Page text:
In addition to custody and alimony decisions, courts also conduct an equitable division of property as a major component of final divorce orders. Not all property is subject to division, however. There are some categories of property that are considered the separate property of one spouse or the other.
Marital property, or property acquired during the marriage, is subject to division in a divorce case. Property acquired during the marriage through gift or inheritance, however, is not included. Similarly, property that has been excluded due to the existence of a signed premarital or marital agreement will also be considered separate, and the court will follow an agreement unless one party is able to prove it was obtained through fraud.
If one person receives money from a civil lawsuit arising from a personal injury case, that award is also considered that person’s separate property. Contributions to retirement accounts or pensions attributable to the time of marriage are considered community property. If a spouse has paid money toward the other’s separate property, he or she is entitled to reimbursement for the amount.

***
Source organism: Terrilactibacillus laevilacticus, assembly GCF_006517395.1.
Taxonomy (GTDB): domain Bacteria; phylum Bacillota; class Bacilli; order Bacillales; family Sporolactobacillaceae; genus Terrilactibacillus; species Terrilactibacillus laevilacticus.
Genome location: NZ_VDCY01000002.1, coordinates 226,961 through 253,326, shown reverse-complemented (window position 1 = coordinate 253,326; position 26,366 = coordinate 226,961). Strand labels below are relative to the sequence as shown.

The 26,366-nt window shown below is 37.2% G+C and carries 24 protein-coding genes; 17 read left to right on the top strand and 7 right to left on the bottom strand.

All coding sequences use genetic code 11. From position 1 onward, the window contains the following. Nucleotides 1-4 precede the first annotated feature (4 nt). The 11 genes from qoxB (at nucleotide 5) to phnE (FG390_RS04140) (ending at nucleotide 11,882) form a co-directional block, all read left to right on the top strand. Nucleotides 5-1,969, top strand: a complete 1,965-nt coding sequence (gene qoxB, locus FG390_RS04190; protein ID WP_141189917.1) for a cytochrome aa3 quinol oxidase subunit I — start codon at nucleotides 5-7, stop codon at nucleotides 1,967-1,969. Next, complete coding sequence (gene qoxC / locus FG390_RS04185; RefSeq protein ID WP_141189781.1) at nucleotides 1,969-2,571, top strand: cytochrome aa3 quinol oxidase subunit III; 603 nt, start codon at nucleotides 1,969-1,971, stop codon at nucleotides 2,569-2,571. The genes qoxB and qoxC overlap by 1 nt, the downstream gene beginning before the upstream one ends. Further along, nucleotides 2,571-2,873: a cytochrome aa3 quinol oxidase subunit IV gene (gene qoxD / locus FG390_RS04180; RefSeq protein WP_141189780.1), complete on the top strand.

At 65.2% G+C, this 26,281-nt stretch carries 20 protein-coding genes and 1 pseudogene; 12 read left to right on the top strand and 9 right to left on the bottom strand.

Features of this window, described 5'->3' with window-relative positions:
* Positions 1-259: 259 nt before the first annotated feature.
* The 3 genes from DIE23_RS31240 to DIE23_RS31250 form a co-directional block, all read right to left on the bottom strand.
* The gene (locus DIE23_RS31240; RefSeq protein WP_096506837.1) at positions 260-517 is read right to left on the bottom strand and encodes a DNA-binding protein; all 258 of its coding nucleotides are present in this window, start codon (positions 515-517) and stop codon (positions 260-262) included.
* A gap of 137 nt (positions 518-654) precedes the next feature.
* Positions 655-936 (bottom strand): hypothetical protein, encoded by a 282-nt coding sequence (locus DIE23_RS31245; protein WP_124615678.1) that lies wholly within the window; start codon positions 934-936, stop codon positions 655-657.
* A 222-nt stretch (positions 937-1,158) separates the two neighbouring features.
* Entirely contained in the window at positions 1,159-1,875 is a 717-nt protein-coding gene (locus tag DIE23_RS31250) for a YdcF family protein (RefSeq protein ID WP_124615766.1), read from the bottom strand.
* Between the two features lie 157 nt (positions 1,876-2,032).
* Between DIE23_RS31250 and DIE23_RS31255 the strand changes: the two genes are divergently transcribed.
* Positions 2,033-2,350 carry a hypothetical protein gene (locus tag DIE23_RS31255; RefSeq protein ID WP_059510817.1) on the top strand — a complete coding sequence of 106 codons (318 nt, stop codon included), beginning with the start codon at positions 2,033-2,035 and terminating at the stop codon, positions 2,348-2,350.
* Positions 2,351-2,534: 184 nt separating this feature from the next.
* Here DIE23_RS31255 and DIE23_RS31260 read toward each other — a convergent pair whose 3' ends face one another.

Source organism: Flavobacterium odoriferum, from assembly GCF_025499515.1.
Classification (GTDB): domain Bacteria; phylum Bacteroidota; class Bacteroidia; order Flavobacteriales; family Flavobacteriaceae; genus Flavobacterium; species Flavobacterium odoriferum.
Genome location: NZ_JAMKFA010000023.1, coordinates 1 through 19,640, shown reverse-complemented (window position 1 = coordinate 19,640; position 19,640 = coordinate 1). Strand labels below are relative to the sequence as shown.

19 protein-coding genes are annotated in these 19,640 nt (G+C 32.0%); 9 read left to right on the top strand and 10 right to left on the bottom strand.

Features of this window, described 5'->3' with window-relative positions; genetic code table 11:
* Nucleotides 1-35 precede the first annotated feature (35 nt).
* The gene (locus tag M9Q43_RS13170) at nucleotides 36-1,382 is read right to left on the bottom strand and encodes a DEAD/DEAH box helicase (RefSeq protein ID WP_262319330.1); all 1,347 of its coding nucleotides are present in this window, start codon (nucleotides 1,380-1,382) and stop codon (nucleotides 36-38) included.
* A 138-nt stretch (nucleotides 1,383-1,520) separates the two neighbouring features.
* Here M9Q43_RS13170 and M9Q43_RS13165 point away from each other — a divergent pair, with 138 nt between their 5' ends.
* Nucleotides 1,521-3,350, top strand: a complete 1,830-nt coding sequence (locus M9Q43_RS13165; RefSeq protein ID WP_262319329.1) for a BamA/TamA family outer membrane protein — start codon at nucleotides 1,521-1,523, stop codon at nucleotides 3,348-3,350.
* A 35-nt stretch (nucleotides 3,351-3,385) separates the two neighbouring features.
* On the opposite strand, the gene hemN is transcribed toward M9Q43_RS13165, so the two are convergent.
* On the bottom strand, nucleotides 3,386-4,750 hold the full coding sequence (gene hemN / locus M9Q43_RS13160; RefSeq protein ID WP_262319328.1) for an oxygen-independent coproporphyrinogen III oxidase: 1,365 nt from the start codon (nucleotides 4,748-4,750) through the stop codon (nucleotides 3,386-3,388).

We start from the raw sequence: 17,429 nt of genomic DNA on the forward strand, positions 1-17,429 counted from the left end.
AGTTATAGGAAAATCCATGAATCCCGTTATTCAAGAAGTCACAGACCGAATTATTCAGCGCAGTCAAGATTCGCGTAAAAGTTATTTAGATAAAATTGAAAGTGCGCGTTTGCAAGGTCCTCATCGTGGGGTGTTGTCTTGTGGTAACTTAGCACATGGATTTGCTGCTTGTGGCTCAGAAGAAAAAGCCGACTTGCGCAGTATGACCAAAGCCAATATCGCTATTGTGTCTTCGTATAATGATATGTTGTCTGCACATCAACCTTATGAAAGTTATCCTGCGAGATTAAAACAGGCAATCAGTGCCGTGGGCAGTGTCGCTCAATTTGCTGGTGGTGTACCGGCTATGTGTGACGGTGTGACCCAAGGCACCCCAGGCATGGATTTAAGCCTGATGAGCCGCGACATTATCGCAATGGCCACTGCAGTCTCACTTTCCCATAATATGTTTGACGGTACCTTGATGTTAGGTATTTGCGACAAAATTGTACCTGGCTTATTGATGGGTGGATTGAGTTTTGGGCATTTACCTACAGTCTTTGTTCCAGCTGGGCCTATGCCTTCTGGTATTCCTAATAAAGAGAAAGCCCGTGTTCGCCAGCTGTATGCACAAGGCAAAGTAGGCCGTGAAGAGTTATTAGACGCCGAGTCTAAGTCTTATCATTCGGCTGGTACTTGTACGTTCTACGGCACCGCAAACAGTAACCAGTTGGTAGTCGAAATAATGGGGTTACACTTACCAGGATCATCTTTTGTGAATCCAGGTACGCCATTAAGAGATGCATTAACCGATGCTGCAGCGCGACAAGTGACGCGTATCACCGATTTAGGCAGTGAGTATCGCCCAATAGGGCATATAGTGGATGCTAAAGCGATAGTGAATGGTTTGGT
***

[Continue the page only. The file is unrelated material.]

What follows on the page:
Property division is not always easy, especially when deciding what to do with a jointly owned house or when spouses’ affairs are very financially intermingled. Additionally, equitable property division does not mean the court will divide all of the marital property equally. Courts order property division as they see fair when taking into consideration spouses’ relative situations and incomes. People who are planning to divorce may benefit from securing representation from a family law attorney. An attorney may be able to assist their client with identifying all assets and proposing a property settlement that is fair while also protecting the client’s rights.
Source: State Bar of Texas, “Pro Se Divorce Handbook“, October 21, 2014